The Equitable Employee Experience: How Total Rewards and Career Development Go Hand in Hand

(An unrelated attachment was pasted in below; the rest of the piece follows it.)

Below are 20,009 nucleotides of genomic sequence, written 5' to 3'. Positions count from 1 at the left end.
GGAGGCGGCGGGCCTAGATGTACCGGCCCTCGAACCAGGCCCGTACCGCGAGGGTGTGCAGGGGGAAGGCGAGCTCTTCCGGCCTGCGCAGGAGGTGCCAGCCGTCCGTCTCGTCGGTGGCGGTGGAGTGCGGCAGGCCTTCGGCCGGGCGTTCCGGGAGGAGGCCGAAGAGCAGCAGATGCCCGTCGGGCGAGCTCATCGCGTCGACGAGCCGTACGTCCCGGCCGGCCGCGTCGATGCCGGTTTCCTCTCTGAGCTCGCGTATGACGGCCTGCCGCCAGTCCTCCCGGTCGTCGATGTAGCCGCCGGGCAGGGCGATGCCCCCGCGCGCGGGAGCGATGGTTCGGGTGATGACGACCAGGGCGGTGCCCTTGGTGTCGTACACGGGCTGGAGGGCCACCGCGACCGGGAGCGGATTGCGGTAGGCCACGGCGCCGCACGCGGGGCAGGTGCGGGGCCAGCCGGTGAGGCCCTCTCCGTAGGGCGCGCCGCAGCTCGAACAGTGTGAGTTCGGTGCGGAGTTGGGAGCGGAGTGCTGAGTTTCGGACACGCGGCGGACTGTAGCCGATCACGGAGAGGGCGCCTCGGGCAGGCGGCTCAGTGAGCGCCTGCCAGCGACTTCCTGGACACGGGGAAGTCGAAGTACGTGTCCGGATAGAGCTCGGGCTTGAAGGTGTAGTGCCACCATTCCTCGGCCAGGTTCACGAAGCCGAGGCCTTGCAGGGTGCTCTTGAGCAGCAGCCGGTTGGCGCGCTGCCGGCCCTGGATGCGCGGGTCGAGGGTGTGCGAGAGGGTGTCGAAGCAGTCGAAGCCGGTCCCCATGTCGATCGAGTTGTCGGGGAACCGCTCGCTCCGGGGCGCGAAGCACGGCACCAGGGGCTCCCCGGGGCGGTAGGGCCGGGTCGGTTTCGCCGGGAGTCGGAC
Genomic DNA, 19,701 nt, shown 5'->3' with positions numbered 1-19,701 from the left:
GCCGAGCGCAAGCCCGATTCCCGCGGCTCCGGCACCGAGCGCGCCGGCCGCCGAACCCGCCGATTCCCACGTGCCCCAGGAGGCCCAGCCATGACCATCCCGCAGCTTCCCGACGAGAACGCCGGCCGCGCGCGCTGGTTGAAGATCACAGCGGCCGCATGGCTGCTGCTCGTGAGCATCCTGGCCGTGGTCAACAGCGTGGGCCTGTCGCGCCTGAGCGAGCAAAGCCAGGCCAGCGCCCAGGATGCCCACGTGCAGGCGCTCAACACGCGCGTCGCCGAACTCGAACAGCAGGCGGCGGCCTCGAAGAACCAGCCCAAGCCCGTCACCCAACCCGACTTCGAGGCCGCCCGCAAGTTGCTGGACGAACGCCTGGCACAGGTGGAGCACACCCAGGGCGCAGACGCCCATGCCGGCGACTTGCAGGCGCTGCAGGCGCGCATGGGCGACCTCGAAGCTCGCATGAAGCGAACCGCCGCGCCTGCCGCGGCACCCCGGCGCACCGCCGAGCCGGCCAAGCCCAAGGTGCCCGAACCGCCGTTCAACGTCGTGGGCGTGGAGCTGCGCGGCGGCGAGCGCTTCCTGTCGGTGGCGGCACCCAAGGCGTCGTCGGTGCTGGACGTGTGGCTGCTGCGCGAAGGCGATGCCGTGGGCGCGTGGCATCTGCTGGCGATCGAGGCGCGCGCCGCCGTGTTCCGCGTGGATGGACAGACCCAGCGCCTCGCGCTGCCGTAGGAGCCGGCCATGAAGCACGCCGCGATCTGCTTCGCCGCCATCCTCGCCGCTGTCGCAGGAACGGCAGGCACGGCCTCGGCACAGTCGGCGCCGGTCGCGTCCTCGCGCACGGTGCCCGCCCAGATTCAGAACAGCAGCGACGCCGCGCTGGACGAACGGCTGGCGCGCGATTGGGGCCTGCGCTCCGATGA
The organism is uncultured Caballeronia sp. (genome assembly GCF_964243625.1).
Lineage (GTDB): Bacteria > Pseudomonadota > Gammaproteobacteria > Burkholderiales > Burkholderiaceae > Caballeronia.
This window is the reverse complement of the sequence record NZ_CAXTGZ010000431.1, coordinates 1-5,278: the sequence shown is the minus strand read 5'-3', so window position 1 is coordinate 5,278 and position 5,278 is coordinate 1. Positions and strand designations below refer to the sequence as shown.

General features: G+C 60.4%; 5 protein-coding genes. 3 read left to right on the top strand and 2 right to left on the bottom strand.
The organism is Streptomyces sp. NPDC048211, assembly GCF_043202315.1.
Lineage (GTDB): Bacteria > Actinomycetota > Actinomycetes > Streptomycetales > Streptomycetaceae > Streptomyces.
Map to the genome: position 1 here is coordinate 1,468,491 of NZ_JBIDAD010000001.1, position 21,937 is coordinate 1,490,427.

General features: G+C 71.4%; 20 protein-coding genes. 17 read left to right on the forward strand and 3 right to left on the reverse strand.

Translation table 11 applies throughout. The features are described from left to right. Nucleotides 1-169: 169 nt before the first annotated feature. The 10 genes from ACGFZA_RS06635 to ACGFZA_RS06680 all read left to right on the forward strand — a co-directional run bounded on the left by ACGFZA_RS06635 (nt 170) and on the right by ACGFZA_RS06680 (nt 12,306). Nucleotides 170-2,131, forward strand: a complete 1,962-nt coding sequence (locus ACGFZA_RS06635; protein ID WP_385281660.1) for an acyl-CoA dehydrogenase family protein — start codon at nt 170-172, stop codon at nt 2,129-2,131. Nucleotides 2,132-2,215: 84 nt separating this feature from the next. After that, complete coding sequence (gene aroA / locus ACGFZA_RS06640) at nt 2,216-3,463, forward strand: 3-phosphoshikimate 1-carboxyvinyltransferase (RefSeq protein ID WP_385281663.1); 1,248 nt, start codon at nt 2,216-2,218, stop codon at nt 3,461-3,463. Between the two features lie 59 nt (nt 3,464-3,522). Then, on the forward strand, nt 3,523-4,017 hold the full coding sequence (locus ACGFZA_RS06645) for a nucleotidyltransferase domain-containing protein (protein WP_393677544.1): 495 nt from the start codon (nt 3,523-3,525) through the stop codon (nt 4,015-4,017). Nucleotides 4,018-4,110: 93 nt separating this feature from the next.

Jason Cerrato, senior director of product marketing at Eightfold, a talent intelligence platform, discovered a downward trend in companies during the pandemic: women at every level were leaving their jobs at high rates, with working mothers bearing the brunt.In the early months of the pandemic, one in four women in the U.S. lost or left their jobs due to lack of childcare, nearly twice the rate of men. The pandemic exposed the gaps in companies’ benefits, with demand for childcare, once deemed a luxury benefit, to become a necessity.Demand for childcare support wasn’t the only change benefits packages saw: mental health benefits and workplace flexibility have also become a talking point for job seekers as well. In a panel discussion during From Day One’s Boston conference, moderator Janelle Nanos, business reporter at The Boston Globe, spoke with Cerrato and other industry leaders on how the pandemic reshaped the world of benefits and what leaders must do to keep their workers supported.Ditching the One-Size-Fits-All ApproachWith an increasingly diverse workforce, companies need to offer benefits that cater to different demographics and life stages. “The benefits landscape has drastically changed in the post-Covid era because of the diverse demographics coming into the organization and the level of awareness that the employees have,” Shahina Islam, vice president of HR at IT service management company Zensar, said.“The focus used to be mostly just compensation, but the conversations happening in the post-Covid era are now ‘You’re offering me compensation, but what else can I look forward to if I join you?’” Benefits should be made to serve every employee, however, that’s not the case. In the U.S., only 61% of employees are satisfied with their benefits.The disparity calls for greater scrutiny and a problem HR leaders need to be constantly working to solve, says Shawna Oliver, assistant vice president and head of global benefits & wellness at insurance company Manulife Financial Corporation.“We presume that everybody was having this delightful experience with their benefits. But Covid gave us the permission to say that’s not what happened because we started getting real about the things that we talked about,” Oliver said. “Everybody in this room has a different experience when they go to see their provider, their clinician, their specialist, their mental health provider. And I want everyone to ask themselves, is that what you want from your benefits? To me, when I offer a program, I want everyone to have that really amazing experience when they cross that line. And if that's not happening today, it’s my job to work with my team to make sure it does.”Data from benefits usage can tell a compelling story for companies, Oliver said. Employee engagement is among some key metrics that can provide data to help companies improve benefit offerings.“We all look at claims data, we look at engagement, we’ve counted how many people are using value, return on investment, but who here really looks at who’s not using your benefits? That’s just as meaningful,” Oliver said. “If you have pockets of employees with commonalities that are not using your benefits, there’s something wrong with your benefit. Look at your data, look at who’s not using your benefit because it’s really those two combined that’s telling you the full story about what's going on in your program.”Including Employees in the Benefits TalkIn transitioning to a post-pandemic workplace, employees are making sure the benefits that came about during the pandemic are here to stay. Today’s employees are learning to vocalize their needs more than ever, with employees contributing to the conversations.Janelle Nanos of the Boston Globe moderated the executive panel discussion.As Head of Technology at C&W Services, a facility services company, Jodi Enggasser discusses the success she found from involving workers in the benefits conversation. Straying away from the traditional top-down approach and leaning into a discussion forum allows workers to discuss their needs more openly, Enggasser said.“The decision that was coming from executive leave or leadership was going to be pushed down on us. It didn’t let us have a say or a choice,” Enggasser said. “But now you can raise your hand to be part of a council where that council has a slice from the various types of populations in the company and you have an opportunity to review the types of benefits. It helped us feel like we were a part of the process and like we were part of the solution.”Supporting ManagersManagers are often the ones interacting with employees the most and can learn of problems and conflicts workers may be dealing with. For managers to best serve employees, managers must be trained and equipped properly, Jess Marble, director of Care for Business, said.“Your managers are on the front lines of your workforce. They’re the first to hear about a child missing school or a parent being sick. They’re the first to identify some of those triggers that are going to be disruptive to the workforce,” Marble said. “If you empower managers to have the tools to help employees get started on solutions, it’s going to benefit you as an employer because managers are going to be empowered to come to you and ask for solutions that will address some of the pain points that they’re hearing in the workforce.”The benefits of providing employees with adequate resources and substantial support not only lead to increased employee satisfaction but can increase work productivity and employee retention as well. By removing obstacles for the employees in and out of the workplace, companies are also investing and supporting employee’s career development as well, Cerrato says.“We build a process that helps with the career side of this career development and sometimes it’s just the visualization of that and making that a reality [for employees],” Cerrato said. “But sometimes that’s not what’s holding that person back. Sometimes it’s the availability of work, the schedule, or returning to the office. When we start to combine these worlds and have some of these, “How are you doing?” conversations, then we’ll be able to have career development conversations.”Wanly Chen is a writer and poet based in New York City.